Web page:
Meanwhile, given such past us-vs.-them debacles as Ruby Ridge and Waco, the government and the National Park Service had no desire to risk a similar firestorm, even in the face of repeated violations and provocations. Still, government investigators and Tom Kizzia—as the reporter assigned by his paper to make sense of what was going on with Papa Pilgrim—were starting to uncover the truth behind Pilgrim’s charade. His real name was Robert Hale, born in Texas in 1941, to an FBI agent who was friends with J. Edgar Hoover. It’s unclear if that connection helped clear him, in 1959, of being charged for murder in the death of his 16-year-old pregnant wife of 44 days (and daughter of soon-to-be Texas governor John Connally) from an “accidental” shotgun discharge, but the pattern of suspicious behavior was set. Over the next few years, Hale dabbled in drugs, robbery, religious gurus, and women, before marrying another 16-year-old girl and decamping to a primitive lean-to in New Mexico. There, he experienced a religious conversion, began calling himself Preacher Bob, and started erecting a series of giant crosses with the help of his growing—and growing number of—sons and daughters. Still, his self-serving tale of their departure to Alaska as the Pilgrim Family was less the function of a supposed religious call to seek the wilderness and more of a response to the growing number of accusations from neighbors that they were freeloaders who survived by poaching on their lands and burglarizing their homes.

By then, Hale had started sexually abusing his oldest daughter—it was the Lord’s will, he assured her—and had long since made a practice of brutal physical punishment of his wife and other children, terrorizing them into silence lest the Lord punish them with eternal damnation. He regularly “disciplined” his wife and children, beating them bloody, forcing them to sleep outside in subzero temperatures, or locking them in a crawl space. But through his mastery of secrecy, isolation, and family terror (including playing one against the others, harming the mother or other children if a child didn’t give in to him), Hale ensured that no hard evidence or confession of anything untoward existed. All suspicious outsiders could point to were bizarre-sounding household rules (the children were forbidden to see a naked body, not even their own while bathing), a noticeable absence in their home not just of television, but of all printed matter other than a copy of the Bible and John Bunyon’s Pilgrim’s Progress (it later emerged that Hale kept almost all his children illiterate to ensure their dependence on him), and some stray observations about how odd it was that not one family member seemed to have a single friend or acquaintance outside their home.

The turning point—the moment, that is, when the children and their mother at last found the strength to turn against this unholy Papa—came only when too many such observations by outsiders had piled up to ignore. By then, the children had grown old enough to begin to question their father’s behavior, and had met the Buckinghams, a sympathetic family in the area who shared their Christian faith but modeled for them an entirely different lifestyle, one based on positive values of understanding, flexibility, and connection. With the Buckinghams’ help, the Hale children began to find their way out of what Kizzia describes as “the shadow of their father’s megalomania.” With the testimony of the oldest children, Papa Pilgrim was finally charged and arrested in 2005 on multiple accounts of rape, assault, and kidnapping. He was tried and convicted in 2007, and died in prison in 2008. In the aftermath, the two oldest siblings have married, two others have received high school degrees, and the Buckingham family continues to care for those still of school age. They all—including the mother, Country Rose, who was viewed as a victim and not charged—continue to grapple with the legacy of terror, brainwashing, and abuse.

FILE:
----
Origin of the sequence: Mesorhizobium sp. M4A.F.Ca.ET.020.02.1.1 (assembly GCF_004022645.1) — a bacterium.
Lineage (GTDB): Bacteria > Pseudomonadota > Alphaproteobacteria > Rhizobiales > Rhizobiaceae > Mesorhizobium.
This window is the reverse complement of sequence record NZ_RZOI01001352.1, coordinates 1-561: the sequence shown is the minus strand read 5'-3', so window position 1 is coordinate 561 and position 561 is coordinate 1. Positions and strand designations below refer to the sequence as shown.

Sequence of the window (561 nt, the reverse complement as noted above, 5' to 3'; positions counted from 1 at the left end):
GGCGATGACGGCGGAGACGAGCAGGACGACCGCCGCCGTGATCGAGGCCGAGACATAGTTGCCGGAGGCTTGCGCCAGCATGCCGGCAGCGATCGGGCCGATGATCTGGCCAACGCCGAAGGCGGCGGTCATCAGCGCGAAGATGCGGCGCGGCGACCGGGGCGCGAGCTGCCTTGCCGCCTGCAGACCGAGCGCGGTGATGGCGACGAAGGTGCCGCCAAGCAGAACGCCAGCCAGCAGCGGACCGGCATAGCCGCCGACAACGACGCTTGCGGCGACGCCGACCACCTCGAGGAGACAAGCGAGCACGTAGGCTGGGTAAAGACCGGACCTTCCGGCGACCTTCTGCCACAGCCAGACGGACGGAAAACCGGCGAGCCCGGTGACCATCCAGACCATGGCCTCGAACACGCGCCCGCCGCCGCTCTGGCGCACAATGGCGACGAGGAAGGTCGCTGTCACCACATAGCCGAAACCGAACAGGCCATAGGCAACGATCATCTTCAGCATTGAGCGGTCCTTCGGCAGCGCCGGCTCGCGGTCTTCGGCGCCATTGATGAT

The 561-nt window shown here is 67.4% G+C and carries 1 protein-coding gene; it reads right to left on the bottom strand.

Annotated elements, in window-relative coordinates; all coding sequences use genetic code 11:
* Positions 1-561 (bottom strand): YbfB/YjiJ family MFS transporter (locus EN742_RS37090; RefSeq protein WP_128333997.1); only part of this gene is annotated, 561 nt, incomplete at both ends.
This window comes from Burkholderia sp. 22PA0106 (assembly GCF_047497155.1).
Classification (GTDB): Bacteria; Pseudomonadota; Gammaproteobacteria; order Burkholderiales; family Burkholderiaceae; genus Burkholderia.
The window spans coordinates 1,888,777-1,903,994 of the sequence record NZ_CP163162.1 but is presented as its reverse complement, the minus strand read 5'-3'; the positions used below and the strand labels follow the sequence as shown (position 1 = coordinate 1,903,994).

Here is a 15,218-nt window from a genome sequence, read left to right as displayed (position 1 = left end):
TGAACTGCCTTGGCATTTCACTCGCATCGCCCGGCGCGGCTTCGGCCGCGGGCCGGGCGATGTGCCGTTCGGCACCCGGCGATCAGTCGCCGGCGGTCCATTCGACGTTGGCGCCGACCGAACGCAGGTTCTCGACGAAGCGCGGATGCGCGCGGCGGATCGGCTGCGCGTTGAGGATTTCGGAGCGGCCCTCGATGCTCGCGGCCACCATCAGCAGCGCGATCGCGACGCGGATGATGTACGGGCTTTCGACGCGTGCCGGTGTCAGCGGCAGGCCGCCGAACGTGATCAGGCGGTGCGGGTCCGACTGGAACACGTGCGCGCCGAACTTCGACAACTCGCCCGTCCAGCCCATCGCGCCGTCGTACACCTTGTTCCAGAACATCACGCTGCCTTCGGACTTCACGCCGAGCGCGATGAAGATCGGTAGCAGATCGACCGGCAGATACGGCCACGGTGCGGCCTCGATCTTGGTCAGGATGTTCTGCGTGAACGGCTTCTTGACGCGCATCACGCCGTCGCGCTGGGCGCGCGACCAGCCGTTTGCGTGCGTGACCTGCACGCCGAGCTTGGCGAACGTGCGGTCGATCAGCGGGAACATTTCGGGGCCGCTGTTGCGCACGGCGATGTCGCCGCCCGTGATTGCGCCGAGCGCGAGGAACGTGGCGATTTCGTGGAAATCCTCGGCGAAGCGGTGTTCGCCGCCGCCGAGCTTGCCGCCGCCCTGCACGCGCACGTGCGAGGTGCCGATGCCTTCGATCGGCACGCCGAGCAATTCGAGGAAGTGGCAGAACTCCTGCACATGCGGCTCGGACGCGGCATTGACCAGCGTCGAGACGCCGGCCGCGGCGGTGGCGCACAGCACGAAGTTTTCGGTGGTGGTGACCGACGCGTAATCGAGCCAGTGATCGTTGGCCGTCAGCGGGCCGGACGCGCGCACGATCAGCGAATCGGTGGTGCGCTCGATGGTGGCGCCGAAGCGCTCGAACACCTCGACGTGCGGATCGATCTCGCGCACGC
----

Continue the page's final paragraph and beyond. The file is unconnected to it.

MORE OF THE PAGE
What Kizzia conveys in unsettling detail is that, for the Pilgrim children, complying with their father’s demands and avoiding his wrath was not just a matter of survival. What’s so soul-stealing and psychologically corrosive in abusive families is the confounding way that love, helplessness, and terror—along with a pervasive sense of transgression—all intermingle. Even in the police-state atmosphere of the Pilgrim household, the need for nurturance and approval both colored and distorted the children’s experience of being used and exploited. The result was a toxic vortex of secretiveness, self-blame, and shame, which too often leaves abused children deeply divided against themselves at the core of their being. As the oldest Pilgrim daughter wrote in her diary, “How can my daddy love me and do this to me at the same time?”

For therapists, one of the few consolations of reading about the darkness at the heart of the Pilgrim family is recognizing that over the last several decades, the horrible secrets of such families have increasingly been exposed to the light of day. Along with advances in our understanding of trauma and abuse have come not only an understanding of what goes on in such families, but also a fuller picture of human resilience and the pathways to healing. As we’ve drawn back the curtain on family abuse, we’ve developed a far more grounded knowledge of what we can do as mental health professionals to make it less likely that the legacy of secretiveness, exploitation, and suffering in such families will extend to the next generation.

Diane Cole

Diane Cole is the author of the memoir After Great Pain: A New Life Emerges and writes for The Wall Street Journal and many other publications.